Job hunts tend to be frustrating, challenging, and nerve-racking most of the time. Whether you are searching for your first job ever, pivoting, or somewhere in between, it’s the looming uncertainty that crushes your spirit and makes the experience even harder. How do you stand out from the crowd and beat the competition? Check our resume statistics and get the insight you need to stay away from the most common resume mistakes.
Out of all the things that can go south, this is perhaps the first red flag for recruiters. Employers will just ditch your resume if your email address is funny or shady. The perfect resume starts with a professional email address, i.e. one consisting of your name and surname, or a variation of it.
Having an extensive job history is great, but if that history exceeds those two pages, it means it’s time for you to put on your editor’s cap and start cutting out unimportant job experiences. What you should have inside is only the experience relevant to the job position you apply for.
A LinkedIn study showed that teamwork, leadership, collaboration, creativity, and communication are equally important to employers when hiring. LinkedIn’s resume statistics say that employers also value work flexibility (72%), respecting anti-harassment policies (71%), and pay transparency (53%).
This goes beyond having a professional resume. Having a professional attitude, making eye contact, smiling, being calm instead of fidgety, offering a handshake that is neither too weak nor too strong, not overdoing it with the hand gestures, not having a bad posture, or having your arms crossed over your chest also play an important part in the hiring process, facts about resumes and job interview statistics show.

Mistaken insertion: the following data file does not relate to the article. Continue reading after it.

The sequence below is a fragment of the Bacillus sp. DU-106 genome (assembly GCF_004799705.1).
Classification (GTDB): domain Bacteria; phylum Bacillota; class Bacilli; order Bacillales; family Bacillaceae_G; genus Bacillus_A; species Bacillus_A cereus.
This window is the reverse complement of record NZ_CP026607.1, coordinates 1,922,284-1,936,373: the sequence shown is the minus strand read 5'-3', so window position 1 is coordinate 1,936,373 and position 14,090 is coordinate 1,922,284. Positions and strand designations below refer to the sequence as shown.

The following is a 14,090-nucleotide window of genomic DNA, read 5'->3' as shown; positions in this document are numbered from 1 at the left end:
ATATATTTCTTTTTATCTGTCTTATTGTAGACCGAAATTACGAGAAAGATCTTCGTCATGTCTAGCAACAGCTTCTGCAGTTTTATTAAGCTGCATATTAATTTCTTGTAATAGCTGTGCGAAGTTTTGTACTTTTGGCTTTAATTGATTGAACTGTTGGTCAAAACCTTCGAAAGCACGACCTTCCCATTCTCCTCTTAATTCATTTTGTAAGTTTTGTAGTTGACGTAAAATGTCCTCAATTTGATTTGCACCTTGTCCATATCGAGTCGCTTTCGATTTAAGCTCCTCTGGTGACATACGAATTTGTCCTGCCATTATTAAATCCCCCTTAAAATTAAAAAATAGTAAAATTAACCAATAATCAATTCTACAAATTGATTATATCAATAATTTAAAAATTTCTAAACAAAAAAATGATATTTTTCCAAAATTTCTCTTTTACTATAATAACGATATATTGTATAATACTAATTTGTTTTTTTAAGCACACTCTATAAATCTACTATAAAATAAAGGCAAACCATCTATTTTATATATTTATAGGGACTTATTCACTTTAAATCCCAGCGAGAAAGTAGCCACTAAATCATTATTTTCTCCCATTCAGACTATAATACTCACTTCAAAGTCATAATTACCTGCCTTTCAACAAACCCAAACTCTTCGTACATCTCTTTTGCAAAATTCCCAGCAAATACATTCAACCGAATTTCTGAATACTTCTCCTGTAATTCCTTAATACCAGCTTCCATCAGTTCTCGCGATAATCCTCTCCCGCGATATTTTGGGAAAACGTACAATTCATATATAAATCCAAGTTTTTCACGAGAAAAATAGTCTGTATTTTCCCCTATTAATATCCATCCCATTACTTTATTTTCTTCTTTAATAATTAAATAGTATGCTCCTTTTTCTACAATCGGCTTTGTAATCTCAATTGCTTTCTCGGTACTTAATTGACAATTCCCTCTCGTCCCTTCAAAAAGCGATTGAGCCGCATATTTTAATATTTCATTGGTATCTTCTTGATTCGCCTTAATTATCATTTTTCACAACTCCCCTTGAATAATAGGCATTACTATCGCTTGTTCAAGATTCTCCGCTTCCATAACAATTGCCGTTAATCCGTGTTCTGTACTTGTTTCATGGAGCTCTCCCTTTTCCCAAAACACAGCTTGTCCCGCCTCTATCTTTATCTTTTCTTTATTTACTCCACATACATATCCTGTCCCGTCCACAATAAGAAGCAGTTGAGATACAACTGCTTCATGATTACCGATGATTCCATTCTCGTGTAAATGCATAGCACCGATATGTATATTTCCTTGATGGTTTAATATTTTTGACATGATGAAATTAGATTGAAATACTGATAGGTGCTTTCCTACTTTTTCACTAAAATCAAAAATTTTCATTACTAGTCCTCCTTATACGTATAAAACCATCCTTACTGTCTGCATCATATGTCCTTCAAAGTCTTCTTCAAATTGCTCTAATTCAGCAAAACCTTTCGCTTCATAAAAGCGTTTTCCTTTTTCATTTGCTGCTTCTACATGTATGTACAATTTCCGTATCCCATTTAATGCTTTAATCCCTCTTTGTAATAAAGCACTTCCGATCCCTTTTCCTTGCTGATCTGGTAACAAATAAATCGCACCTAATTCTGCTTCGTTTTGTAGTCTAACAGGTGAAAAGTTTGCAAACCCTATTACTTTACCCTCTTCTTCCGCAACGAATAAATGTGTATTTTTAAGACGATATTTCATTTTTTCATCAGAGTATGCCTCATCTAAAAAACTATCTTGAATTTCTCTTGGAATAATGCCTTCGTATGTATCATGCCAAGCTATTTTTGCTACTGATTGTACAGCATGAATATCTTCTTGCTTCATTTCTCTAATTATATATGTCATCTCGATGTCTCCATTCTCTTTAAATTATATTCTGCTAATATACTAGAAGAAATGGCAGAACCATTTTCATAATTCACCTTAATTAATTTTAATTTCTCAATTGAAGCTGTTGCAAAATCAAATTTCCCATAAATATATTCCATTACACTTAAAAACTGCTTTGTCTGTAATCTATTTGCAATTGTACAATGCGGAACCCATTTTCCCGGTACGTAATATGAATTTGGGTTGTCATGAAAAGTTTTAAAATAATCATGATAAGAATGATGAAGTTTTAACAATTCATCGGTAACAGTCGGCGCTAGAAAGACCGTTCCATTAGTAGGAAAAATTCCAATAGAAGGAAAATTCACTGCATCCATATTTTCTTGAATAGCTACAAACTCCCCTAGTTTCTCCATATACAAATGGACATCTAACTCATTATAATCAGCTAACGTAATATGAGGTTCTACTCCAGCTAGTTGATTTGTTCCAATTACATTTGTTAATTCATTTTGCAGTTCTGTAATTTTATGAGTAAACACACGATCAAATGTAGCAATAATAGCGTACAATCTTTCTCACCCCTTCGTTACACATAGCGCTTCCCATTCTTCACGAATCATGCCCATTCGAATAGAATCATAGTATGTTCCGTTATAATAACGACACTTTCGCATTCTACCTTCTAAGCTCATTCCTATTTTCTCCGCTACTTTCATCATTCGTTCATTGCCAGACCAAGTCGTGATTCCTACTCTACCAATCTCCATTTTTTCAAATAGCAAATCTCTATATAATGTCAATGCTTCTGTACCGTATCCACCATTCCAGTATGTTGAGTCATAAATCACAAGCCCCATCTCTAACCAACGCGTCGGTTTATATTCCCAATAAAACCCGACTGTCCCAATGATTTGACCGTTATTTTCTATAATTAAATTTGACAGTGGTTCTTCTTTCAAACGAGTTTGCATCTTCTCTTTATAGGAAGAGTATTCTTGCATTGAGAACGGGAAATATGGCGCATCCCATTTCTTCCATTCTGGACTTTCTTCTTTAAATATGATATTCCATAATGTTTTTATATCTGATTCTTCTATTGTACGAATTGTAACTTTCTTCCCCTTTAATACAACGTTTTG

Take recent grads into consideration, people trying to change careers, and people who already work but want to explore other opportunities, and it’s no wonder job search stats point to this figure. Due to the COVID-induced situation, the number of resumes per job opening is undergoing a steady increase.
Ouch, right? Nothing hurts like this one. Instead of lying, try highlighting your strengths, supercharging your resume with words like created, led, managed, and implemented, and crafting a bulletproof cover letter that will target the position you apply for.
Common resume mistakes like putting the wrong date on the resume, having spelling mistakes, bad grammar, or a typo in your resume are just unprofessional, and hiring managers who spend less than a minute checking resume data will immediately catch those. Have another set of eyes look at your resume and double proofread it yourself.
Some phrases like I work well under pressure; I am a team player; I am enthusiastic and hardworking won’t convince employers. They stumble upon those cliches in every resume they go through. Provide actual examples of what you’ve done so far, instead of using filler phrases, and you’ll avoid one of the most common resume errors.
Recruiters are put off by “stylish” borders, illegible fonts, style or font inconsistency, or emojis in your resume. All these fall under the terrible resumes category. Pictures are also unnecessary, according to hiring statistics.
The study showed that the majority of people insert skills they don’t really have or falsely claim mastery of programs like Excel, some foreign language, or even a project management platform.
A lot of candidates stretch the truth by saying they completed a course, lived in a foreign country for a year, or participated in an exchange program when in fact they never did. By asking meticulous questions, most recruiters will pin down those candidates that want to land a job by lying.
Three years sounds different from 3 months, right? Half of job seekers stretch the duration of previous employment to avoid shameful or overly personal questions and hide employment gaps.
An online class, a seminar, or having attended a lecture by some of the professors is enough for job seekers to claim they have graduated from a top university, according to resume statistics. Then, 40% of people say they’ve earned a degree from a prestigious university when actually, they were a few credits short.
41% of candidates would say they were the manager, even if they were just the supervisor. The same goes for those who were actual managers—41% would say they were the director in their previous company.